Grand County Real Estate: 5 credit do’s and don’ts during the loan process
April 21, 2008
Q. I am under contract to buy a house, should I be careful how I spend money?
A. Yes. The mortgage industry is a bit out of whack right now and it is imperative to dot your i’s and cross your t’s.
I have “10 credit Do’s and Don’ts During the Loan Process” and will discuss five today and five next Monday.
CREDIT SCORE is the golden egg for getting a loan right now.
The underwriting lender will pull a credit report at closing, and if your credit scores have dropped, you may no longer qualify for the rate that was underwritten and the final approval may come back with a higher rate. All lenders qualify you by your credit score as to which criteria you fit and every loan has different criteria attached, such as the loan to value and the debt to income ratio. This is something borrowers do not understand and they think the loan officer is baiting and switching. They are not. If an issue comes up and the underwriting lender decides you do not qualify for a certain loan, the only thing a loan officer can do is shop for lenders and see if any are willing to give the rate and program they thought you qualified for. Do not expect a loan officer to stand by their initial quote if when they pull credit, your scores have dropped.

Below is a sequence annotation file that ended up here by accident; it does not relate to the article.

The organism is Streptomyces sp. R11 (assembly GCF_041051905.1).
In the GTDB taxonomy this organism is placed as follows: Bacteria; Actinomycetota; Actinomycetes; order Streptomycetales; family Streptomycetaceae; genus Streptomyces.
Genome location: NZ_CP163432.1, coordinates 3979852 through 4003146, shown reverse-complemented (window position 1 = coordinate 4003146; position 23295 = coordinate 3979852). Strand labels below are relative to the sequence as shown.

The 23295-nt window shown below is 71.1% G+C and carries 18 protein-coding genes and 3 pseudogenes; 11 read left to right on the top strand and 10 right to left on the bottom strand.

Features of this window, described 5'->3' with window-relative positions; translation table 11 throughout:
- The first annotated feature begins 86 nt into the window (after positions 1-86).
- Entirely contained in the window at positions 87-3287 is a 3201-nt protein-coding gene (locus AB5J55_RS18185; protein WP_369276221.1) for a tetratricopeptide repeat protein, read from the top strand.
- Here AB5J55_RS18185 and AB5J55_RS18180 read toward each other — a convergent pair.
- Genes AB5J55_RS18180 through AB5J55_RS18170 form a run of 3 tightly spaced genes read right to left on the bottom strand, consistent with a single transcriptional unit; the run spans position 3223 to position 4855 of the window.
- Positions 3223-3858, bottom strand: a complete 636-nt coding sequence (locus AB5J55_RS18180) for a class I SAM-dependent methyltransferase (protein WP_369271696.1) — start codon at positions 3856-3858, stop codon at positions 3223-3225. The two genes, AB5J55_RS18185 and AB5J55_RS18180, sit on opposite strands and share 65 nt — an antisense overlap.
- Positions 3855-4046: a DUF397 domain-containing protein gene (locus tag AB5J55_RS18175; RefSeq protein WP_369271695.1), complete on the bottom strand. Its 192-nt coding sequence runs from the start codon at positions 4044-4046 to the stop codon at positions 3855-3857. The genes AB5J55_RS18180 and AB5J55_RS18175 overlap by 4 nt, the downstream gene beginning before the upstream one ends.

1. DON’T APPLY FOR NEW CREDIT OF ANY KIND. Including those “You have been pre-approved” credit card invitations in the mail.
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2. DON’T PAY OFF COLLECTIONS OR CHARGE OFFS during the loan process without first discussing it with your loan officer.
3. DON’T CLOSE CREDIT CARD ACCOUNTS. If you close a credit card account it will appear to the FICO that your debt ratio has gone up. Also, closing a card will affect other factors in the score such as length of credit history.
4. DON’T MAX OUT OR OVER CHARGE ON YOUR CREDIT CARD ACCOUNTS. This is the fastest way to bring your score down. Try to keep your credit card balances below 30% of available limit at all times during the loan process.
5. DON’T CONSOLIDATE YOUR DEBT ONTO one OR two CREDIT CARDS. It seems like it would be the smart thing to do, however, when you consolidate all your debt onto one card, it appears that you are maxed out on that card, and the system will penalize you.
Any changes you want to make regarding your credit cards, wait until after closing. It is the safest way to insure the loan you are pre-approved for is the same when it is time to close the deal.
Brenda Kellen has been selling for over 10 years with Omni Real Estate and helps buyers and sellers in both Grand and Summit County. If you have questions/comments or need assistance, please e-mail firstname.lastname@example.org or call 970.485.1115.